My entire life, I never knew what it was like to have a single solitary sense of belonging. I used to daydream about speaking Spanish so fluently that no native speaker would ever doubt me. I longed to feel the words roll off my tongue, marinating in the satisfaction that I can actively back up my claims of being a Puerto Rican. Talk the talk, as it were.
While my fair complexion and very Jewish name precedes me, I always felt the need to add in to anyone who asked that I was also, in fact, Puerto Rican on my mother’s side. And even though I did not represent what everyone thought a Latina should look like, I still was one, through and through. It was something that I held onto with a fierce determination the majority of my life.
And while trying to prove that I was “Hispanic enough,” I also needed to prove I was “Jewish enough.” Even though I had the name to back me up as “proof,” I never quite fit the role of “that super Jewish girl who has a ton of Jewish friends, goes to BBYO, and gets bat mitzvahed.” I never felt that unwavering sense of belonging in either of these worlds that my heritage provides.
I grew up deeply immersed in both sets of tradition. My parents fully embraced each other’s culture and wanted me to have a firm sense of who I am. But my life was a series of contrasts: I was born and raised in Miami, Florida, a large diverse city rich in Hispanic culture, but in a suburb that had a large Jewish population. I went to Hebrew school on Wednesdays, temple on High Holidays, and ate delicious Puerto Rican food that my mother regularly made in between. I spent my time mostly around Hispanic friends, but conversely spent a large portion of my childhood surrounded by my numerous Jewish cousins that were all close in age to me. We had barbeques, birthdays, sleepovers, dance parties, and went to all the same schools.
The disparity that my life took on, I came to realize, only began to confuse me more as I got older and become more cognizant of things like identity and what it means to be multi-cultural. It was only through numerous phases, trials, and tribulations during my teen years that I realized ethnicity is not a black and white issue. My identity felt more fluid, as if I could sway between the two parts as often as I liked.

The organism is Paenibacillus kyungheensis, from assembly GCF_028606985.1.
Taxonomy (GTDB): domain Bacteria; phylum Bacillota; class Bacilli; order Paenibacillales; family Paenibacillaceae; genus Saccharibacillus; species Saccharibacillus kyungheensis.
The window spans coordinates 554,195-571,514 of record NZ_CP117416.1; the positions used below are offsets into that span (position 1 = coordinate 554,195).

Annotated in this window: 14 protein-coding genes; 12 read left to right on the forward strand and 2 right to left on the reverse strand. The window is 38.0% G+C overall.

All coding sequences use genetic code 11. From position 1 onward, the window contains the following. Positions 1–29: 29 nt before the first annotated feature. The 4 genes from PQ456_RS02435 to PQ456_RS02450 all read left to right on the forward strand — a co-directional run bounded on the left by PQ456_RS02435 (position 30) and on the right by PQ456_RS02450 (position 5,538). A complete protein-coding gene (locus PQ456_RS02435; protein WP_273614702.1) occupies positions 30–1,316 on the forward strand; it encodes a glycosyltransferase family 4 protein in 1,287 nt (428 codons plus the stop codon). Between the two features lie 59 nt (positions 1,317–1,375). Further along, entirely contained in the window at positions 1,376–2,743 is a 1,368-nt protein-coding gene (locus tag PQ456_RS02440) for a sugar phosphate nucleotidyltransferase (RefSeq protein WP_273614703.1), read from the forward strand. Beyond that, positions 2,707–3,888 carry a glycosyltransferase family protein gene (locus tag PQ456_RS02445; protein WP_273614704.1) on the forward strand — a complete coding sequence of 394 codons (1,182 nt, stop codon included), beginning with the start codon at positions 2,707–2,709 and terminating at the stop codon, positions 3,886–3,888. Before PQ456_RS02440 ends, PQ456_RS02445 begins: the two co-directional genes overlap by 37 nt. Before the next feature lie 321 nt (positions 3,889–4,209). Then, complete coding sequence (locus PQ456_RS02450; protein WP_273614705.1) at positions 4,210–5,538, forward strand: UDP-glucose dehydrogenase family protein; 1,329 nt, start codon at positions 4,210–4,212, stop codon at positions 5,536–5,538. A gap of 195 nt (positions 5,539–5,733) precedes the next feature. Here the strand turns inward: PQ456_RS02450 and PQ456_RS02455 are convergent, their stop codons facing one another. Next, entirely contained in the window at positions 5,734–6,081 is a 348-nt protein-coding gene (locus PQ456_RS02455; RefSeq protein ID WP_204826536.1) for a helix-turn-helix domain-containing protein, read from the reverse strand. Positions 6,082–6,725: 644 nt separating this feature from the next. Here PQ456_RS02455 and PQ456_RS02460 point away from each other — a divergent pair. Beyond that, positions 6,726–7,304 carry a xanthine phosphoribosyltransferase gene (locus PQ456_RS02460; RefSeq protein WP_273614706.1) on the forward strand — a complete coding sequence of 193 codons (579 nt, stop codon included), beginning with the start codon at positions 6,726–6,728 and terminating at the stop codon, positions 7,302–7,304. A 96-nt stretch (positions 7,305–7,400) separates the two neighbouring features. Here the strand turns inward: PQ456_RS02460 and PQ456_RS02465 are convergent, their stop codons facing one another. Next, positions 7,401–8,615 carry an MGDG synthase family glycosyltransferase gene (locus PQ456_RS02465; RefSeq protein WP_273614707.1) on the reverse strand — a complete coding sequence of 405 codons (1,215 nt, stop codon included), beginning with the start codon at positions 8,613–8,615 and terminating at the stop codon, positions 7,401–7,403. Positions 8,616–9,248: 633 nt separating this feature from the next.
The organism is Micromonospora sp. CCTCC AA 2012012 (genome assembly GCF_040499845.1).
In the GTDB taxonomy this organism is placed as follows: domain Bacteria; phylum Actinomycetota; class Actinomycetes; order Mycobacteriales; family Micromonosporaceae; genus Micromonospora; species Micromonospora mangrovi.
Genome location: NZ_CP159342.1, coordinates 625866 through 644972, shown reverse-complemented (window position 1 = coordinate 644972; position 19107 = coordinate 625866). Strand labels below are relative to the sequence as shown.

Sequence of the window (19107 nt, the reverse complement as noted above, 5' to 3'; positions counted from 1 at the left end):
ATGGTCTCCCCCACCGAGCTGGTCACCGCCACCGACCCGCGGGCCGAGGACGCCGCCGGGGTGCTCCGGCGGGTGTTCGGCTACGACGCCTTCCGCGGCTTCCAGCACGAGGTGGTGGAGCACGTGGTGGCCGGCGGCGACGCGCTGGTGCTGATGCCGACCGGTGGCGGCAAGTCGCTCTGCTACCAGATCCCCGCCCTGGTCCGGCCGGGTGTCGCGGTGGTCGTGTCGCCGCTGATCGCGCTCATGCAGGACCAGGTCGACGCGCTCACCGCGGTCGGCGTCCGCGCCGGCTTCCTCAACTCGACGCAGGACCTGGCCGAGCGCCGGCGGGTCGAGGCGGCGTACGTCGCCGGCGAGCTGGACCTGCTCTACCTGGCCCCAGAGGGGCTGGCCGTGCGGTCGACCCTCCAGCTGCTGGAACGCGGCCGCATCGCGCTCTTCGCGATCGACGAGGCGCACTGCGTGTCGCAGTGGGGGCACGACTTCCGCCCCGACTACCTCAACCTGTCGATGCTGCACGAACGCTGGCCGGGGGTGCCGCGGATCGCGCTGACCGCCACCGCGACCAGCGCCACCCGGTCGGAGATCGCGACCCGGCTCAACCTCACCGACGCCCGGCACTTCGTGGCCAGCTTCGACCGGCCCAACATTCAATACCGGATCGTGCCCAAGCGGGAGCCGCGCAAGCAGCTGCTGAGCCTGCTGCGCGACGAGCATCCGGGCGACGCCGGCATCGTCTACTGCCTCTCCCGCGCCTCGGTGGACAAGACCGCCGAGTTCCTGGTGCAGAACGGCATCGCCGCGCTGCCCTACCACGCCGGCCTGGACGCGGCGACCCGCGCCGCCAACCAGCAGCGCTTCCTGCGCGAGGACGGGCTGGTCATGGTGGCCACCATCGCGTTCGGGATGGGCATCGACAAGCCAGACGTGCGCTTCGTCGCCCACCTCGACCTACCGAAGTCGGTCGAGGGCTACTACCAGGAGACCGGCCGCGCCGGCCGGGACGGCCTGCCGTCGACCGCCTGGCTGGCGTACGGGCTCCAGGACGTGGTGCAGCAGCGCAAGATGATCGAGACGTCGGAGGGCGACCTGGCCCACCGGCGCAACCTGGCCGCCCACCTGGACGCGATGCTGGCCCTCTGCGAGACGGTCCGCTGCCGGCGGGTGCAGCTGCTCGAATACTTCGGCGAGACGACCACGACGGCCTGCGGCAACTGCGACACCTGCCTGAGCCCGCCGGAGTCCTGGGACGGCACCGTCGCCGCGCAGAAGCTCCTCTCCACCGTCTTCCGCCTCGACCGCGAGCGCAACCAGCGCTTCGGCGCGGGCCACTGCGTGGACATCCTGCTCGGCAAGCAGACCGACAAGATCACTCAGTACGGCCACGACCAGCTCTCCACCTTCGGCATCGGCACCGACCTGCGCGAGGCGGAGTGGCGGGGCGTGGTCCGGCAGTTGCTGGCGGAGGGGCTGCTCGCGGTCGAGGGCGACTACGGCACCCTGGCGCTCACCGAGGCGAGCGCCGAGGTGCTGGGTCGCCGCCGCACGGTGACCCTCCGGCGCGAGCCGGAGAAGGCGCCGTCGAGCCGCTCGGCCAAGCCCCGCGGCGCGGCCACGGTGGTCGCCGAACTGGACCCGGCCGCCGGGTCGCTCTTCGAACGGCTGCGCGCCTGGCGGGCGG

As I finally reached adulthood and began to better understand my inner struggle, I came to fully accept that, although society tends to push you to fit into a certain category, to look and act a certain way for whatever ethnic group you belong to, our identities have many layers. My identity is deeply personal, something that no one can try to define for me regardless of their preconceived notions about what it means to be Jewish and Puerto Rican.
For me, my identity is based around the little experiences that have shaped my sense of self. It’s my Puerto Rican mother subscribing to a magazine called The Source of Everything Jewish in order to throw our annual Hannukah party with the perfect Hannukah decorations, just for me to have a memorable and impactful experience. It’s my New Jersey-born bubbe who recently leased a new car and told me, “Rebecca, do you know what chutzpah is?”
“Of course, Bubbe,” I said.
“Well, I’m 89 years old and I just signed a three-year lease. Chutzpah.”
It’s the deeply immersing experience of visiting Puerto Rico and seeing where my family is from, where my grandmother lived, what our history looks like. It’s engaging in traditions like Noche de San Juan Bautista, when at the stroke of midnight on the beaches of Puerto Rico, you walk back into the ocean three times in order to be blessed and bring good luck — the same tradition that my grandmother participated in during her childhood.
It is in these deep-seated roots of tradition and family that I am able to find myself, where I am able to look down through the twisted vines of our history and find what it means to be me. What it means to be a part of not one culture, but two, and the fluidity that encapsulates my identity.
I’ve realized that I cannot fully belong to one community or the other because then I would cease to exist. I live in a dimension between the two, an abstract blending that makes up the fabric of my being. It’s a dimension made up not only of my memories, but the copious amounts of love and laughs that have pieced together both sets of my soul — and also, of course, plenty of chutzpah.